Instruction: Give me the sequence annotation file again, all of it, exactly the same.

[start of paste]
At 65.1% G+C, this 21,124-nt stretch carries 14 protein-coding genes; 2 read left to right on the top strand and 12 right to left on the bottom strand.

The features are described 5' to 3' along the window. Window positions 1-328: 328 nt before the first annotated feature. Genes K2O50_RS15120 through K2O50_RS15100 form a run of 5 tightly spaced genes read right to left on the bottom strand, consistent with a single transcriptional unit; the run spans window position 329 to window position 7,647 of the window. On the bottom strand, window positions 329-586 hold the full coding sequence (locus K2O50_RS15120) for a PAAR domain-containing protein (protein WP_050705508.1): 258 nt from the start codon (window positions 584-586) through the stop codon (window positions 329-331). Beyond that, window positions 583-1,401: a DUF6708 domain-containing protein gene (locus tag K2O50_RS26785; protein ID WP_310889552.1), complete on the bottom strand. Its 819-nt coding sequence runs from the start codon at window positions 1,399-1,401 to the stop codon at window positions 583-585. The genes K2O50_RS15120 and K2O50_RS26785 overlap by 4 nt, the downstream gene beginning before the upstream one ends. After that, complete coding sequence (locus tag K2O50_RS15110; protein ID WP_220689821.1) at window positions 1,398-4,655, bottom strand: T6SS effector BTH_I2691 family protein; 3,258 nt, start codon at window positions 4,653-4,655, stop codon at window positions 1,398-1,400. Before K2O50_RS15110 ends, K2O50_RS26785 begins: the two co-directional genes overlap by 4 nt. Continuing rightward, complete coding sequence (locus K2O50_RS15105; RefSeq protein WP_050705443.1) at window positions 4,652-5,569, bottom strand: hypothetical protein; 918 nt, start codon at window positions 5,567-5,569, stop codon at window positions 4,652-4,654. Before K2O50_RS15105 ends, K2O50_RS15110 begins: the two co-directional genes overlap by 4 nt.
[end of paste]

At 65.1% G+C, this 21,124-nt stretch carries 14 protein-coding genes; 2 read left to right on the top strand and 12 right to left on the bottom strand.

The features are described 5' to 3' along the window. Window positions 1-328: 328 nt before the first annotated feature. Genes K2O50_RS15120 through K2O50_RS15100 form a run of 5 tightly spaced genes read right to left on the bottom strand, consistent with a single transcriptional unit; the run spans window position 329 to window position 7,647 of the window. On the bottom strand, window positions 329-586 hold the full coding sequence (locus K2O50_RS15120) for a PAAR domain-containing protein (protein WP_050705508.1): 258 nt from the start codon (window positions 584-586) through the stop codon (window positions 329-331). Beyond that, window positions 583-1,401: a DUF6708 domain-containing protein gene (locus tag K2O50_RS26785; protein ID WP_310889552.1), complete on the bottom strand. Its 819-nt coding sequence runs from the start codon at window positions 1,399-1,401 to the stop codon at window positions 583-585. The genes K2O50_RS15120 and K2O50_RS26785 overlap by 4 nt, the downstream gene beginning before the upstream one ends. After that, complete coding sequence (locus tag K2O50_RS15110; protein ID WP_220689821.1) at window positions 1,398-4,655, bottom strand: T6SS effector BTH_I2691 family protein; 3,258 nt, start codon at window positions 4,653-4,655, stop codon at window positions 1,398-1,400. Before K2O50_RS15110 ends, K2O50_RS26785 begins: the two co-directional genes overlap by 4 nt. Continuing rightward, complete coding sequence (locus K2O50_RS15105; RefSeq protein WP_050705443.1) at window positions 4,652-5,569, bottom strand: hypothetical protein; 918 nt, start codon at window positions 5,567-5,569, stop codon at window positions 4,652-4,654. Before K2O50_RS15105 ends, K2O50_RS15110 begins: the two co-directional genes overlap by 4 nt.